Based on industry announcements and actions over the past two weeks the industry is trying to correct the balance between capacity and demand to improve upon average fares paid. I am sure you are aware by this point that United reduced their capacity throughout North America by approximately five percent this coming fall. Just yesterday, American Airlines announced that they were going to reduce capacity in the same timeframe by approximately 11-12 percent. This level of capacity pull down equates to grounding approximately 90 regional and mainline aircraft. To be honest with you, with fuel now hovering over $130/barrel, I believe we will continue to see more capacity pulled.
Here is the point, the actions above by other airlines as well as the decision we made earlier this year to sell four aircraft and reduce our own capacity will help, over time, provide more pricing power to increase fares to offset the extreme price of fuel. I hope you understand that a simple response of “just raise ticket prices” is not really so simple and ignores the realities of the market. I also hope this re-emphasizes how vital all of our cost-controlling measures have been. There are no simple fixes to the situation we are in. We have to make tough decisions very quickly in order to emerge from this process as an airline that is viable for the long-term.
Before I conclude, I want to give you an update on the bankruptcy process and the current phase of DIP financing. As I write this I am on my way to New York again, my new home, to meet with potential investors. We have provided financial projections to many interested parties. We continue to share with potential investors the step we have already taken and those that we believe going forward will help us save dollars as well as drive additional revenues. As I have stated in the past this is a process that will take a little time, but as I have alluded to in the past I am very proud of this organization and what we have accomplished. With that said I haven’t had a problem sitting in front of any investor, members of the creditors committee or advisors and speak truthfully about what this company has accomplished and can accomplish going forward.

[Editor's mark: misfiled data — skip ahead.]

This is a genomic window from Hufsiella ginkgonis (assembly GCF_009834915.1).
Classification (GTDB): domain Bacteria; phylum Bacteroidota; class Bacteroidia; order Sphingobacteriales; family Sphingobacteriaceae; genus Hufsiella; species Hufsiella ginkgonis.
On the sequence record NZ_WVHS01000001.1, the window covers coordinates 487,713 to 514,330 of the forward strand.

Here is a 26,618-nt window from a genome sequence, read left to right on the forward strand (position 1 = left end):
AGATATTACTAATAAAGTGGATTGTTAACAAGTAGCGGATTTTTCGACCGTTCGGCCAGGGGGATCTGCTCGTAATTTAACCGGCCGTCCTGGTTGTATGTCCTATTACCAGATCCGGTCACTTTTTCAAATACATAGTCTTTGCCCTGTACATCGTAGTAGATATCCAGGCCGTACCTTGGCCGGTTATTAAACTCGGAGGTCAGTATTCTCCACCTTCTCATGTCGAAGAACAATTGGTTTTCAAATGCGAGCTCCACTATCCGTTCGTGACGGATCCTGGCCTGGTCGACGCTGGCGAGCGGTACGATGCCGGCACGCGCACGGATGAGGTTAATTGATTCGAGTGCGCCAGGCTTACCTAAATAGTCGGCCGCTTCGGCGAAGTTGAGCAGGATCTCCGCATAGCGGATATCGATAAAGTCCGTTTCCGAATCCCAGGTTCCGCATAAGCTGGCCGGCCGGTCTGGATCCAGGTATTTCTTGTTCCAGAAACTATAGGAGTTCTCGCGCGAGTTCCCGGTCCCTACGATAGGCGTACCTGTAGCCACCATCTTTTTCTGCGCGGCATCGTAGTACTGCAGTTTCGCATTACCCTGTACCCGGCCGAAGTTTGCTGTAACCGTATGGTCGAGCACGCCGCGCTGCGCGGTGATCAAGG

Finally, I thought you would like to know that several industry experts have shared with me how impressed they are with how well our airline operates on a daily basis. That is a tribute to the hard work you all do on a daily basis. There are still more challenges in front of us, therefore I need you all to stay focused on your jobs and taking care of our customers. I say that again because it is that vital to our long-term success. Please do your part, and our management team will take care of extending the runway and keeping us in the game. Thank you again for your hard work and patience during this extraordinary challenge. Your actions and kind words keep me focused and motivated to see us through the current disruption and chaos we find ourselves in.
All the best,